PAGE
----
There has been much discussion of our commitment to increase the levels of carers allowance and jobseekers allowance. Administration of carers allowance in Scotland will be the responsibility of the new social security agency once it is established and, in parallel with the work to establish the agency, we are working hard to deliver the increase to carers allowance on an earlier timescale. We have asked the DWP to explore whether existing systems and processes could be used to pay the increase, although Sandra White and others articulated the challenges in that process. We are currently working with the DWP on feasibility studies, which should be concluded by the end of April. We are also actively considering whether the Scottish Government could make the payments in advance of setting up the social security agency. To give comfort to the members who raised the issue, I can say that we are exploring every option and looking at every way of advancing our commitment as quickly as possible.
Mark Ruskell raised more general concerns about the interaction of carers and their allowances and the DWP, and he was right to raise that, because we must gather views as we develop our approach to social security benefits for carers. Experience panels consisting of carers, including young carers, with direct experience of the benefits system are being established to help us to achieve that aim. The panels will start this summer and run for four years, using the principles of working, designing and developing together to create a social security system that better meets the needs of those who will be in receipt of benefits. As part of the fiscal framework, we have agreed with the UK Government that any new benefits or discretionary payments that the Scottish Government introduces that provide additional income for a recipient will not be offset and result in an automatic reduction by the UK Government in the recipient’s entitlement elsewhere in the UK benefits system.
Further, we want to ensure that people take up the financial help that they deserve. The most recent figures suggest that there could be more than 500,000 individuals in Scotland who are not claiming the support that they deserve and need. That is why we are taking action to support people to take up benefits, which will include action that specifically targets younger carers during carers week in June.
Colin Smyth, Alison Johnstone and other members raised issues and concerns about sleepovers and the living wage. The Government has consulted stakeholders on that commitment, as delivering it successfully and making sure that it is done right will require partnership and collaboration. We intend to extend our commitment to the living wage to include sleepovers during 2017-18 and, as part of the £100 million investment, we have allocated £10 million for that.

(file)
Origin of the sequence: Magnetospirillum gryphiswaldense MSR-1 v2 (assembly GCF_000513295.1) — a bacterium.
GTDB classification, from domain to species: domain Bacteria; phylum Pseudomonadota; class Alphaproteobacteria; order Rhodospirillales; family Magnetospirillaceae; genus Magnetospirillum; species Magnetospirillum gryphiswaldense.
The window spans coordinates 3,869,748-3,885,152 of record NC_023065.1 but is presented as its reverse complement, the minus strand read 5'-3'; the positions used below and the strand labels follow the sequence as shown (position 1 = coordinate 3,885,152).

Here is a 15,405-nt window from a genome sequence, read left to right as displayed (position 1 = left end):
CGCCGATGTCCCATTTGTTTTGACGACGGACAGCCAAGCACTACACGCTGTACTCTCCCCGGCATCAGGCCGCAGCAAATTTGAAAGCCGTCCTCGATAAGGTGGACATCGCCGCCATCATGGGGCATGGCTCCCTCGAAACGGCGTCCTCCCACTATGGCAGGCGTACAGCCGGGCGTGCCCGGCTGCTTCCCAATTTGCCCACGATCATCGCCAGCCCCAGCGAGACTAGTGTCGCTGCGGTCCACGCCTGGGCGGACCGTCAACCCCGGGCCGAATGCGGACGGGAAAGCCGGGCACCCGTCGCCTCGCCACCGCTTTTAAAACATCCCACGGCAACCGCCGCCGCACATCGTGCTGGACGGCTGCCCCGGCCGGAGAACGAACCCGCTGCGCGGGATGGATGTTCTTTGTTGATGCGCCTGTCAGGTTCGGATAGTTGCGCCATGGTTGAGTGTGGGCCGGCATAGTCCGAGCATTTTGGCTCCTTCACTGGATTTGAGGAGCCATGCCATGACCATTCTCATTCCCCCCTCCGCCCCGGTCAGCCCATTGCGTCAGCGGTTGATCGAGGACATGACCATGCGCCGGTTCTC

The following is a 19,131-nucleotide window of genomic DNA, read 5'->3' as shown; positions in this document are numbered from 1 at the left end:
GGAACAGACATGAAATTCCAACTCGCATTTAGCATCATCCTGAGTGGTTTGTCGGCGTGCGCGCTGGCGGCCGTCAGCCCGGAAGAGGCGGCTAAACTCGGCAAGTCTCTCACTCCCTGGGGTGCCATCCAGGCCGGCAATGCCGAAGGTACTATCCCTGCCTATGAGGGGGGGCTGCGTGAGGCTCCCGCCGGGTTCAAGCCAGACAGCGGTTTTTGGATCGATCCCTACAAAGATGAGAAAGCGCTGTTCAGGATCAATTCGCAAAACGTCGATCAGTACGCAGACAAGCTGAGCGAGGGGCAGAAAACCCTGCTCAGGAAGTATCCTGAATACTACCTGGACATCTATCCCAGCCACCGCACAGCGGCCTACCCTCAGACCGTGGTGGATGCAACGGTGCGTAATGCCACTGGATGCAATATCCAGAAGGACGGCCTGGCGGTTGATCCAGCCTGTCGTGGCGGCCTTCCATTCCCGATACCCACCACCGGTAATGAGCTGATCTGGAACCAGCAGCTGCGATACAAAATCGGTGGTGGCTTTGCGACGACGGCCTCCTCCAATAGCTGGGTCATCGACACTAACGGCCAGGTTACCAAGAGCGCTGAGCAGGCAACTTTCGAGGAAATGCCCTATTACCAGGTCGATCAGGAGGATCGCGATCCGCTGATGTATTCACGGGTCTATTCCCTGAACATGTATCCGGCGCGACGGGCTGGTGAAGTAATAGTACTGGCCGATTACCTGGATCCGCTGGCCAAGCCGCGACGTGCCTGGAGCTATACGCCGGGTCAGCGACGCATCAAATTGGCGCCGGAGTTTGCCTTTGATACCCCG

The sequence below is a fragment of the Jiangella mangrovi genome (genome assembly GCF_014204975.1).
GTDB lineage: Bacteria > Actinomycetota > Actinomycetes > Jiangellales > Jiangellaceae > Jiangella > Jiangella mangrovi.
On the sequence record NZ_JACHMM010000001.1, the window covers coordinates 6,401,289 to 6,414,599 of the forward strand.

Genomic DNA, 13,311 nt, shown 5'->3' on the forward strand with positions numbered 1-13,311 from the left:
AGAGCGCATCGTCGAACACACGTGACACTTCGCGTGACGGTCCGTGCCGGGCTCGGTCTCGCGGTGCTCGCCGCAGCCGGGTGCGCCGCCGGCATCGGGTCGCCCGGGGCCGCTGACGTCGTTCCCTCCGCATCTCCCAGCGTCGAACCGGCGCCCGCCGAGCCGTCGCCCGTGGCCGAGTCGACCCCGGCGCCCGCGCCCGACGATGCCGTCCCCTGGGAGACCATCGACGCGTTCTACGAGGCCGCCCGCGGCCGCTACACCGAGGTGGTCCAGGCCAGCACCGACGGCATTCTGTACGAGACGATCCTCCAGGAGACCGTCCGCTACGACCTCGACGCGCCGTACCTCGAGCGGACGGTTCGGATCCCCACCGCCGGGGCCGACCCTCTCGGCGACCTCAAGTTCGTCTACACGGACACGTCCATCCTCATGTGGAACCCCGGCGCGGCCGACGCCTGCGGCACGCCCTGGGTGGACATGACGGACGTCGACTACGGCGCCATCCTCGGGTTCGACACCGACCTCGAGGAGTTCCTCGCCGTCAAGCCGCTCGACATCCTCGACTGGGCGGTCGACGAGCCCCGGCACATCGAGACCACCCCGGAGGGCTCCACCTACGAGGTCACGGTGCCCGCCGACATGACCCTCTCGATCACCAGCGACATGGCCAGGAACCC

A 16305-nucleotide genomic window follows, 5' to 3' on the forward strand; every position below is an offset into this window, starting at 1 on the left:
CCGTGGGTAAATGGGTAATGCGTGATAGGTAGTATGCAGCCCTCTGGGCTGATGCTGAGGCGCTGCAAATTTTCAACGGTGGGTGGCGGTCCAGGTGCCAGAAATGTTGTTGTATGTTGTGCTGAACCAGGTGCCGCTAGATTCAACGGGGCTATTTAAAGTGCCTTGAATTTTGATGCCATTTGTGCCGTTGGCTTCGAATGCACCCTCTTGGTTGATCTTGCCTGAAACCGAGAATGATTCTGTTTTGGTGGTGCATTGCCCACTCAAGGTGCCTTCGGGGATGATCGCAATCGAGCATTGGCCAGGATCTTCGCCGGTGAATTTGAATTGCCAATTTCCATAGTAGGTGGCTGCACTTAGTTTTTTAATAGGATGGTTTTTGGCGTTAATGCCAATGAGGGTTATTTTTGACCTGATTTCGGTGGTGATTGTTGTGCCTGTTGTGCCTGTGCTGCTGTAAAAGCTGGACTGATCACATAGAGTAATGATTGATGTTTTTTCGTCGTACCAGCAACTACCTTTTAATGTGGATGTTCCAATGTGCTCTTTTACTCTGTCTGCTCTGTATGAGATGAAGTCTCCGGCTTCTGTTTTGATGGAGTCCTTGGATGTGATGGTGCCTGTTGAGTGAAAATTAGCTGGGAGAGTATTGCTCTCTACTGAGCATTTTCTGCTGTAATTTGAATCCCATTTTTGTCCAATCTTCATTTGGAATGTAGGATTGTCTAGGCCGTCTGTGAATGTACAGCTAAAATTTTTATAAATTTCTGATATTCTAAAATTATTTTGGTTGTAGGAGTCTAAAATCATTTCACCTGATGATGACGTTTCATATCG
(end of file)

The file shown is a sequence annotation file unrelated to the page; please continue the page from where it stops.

Will the minister take an intervention?
In a minute.
We have identified a programme of work to support reforms in respect of sleepovers to allow us to get into a position to meet our ambition of all hours being paid at the living wage, and we will continue on the basis that, when a care worker is sleeping, their hours are compliant with the working time regulations and their waking hours are paid at the living wage.
That is a very welcome commitment. However, the Government’s amendment says that
“all staff providing social care”
“paid at least the real Living Wage”
and the current budget makes provision only for those providing adult social care, so does the Government intend to extend provision to those who provide social care for children, too?
The Government has already made a number of commitments, statements and announcements about ensuring that as many people as possible can get paid the living wage. The most recent was made in the spring of this year by the First Minister in her commitment to early learning and childcare. As a Government, we will continue to do what we can, unlike the Conservatives, who seem to have blanked out the living wage from its amendments and today’s debate. We will do what we can to ensure that the people who work in the care sector get the support and pay that they deserve for the work that they do.
Will the minister take an intervention?
There is less than a minute of your speech left.
Okay, I will move on with the rest of what I want to say. I want to touch briefly on the issue of young carers. It is the responsibility of communities everywhere to be aware of the needs of their young carers. It is important that delivery partners are equipped to better understand how to recognise who is a young carer and to ensure that information is widely available to help young people to self-identify as young carers. That requires a great deal of leadership.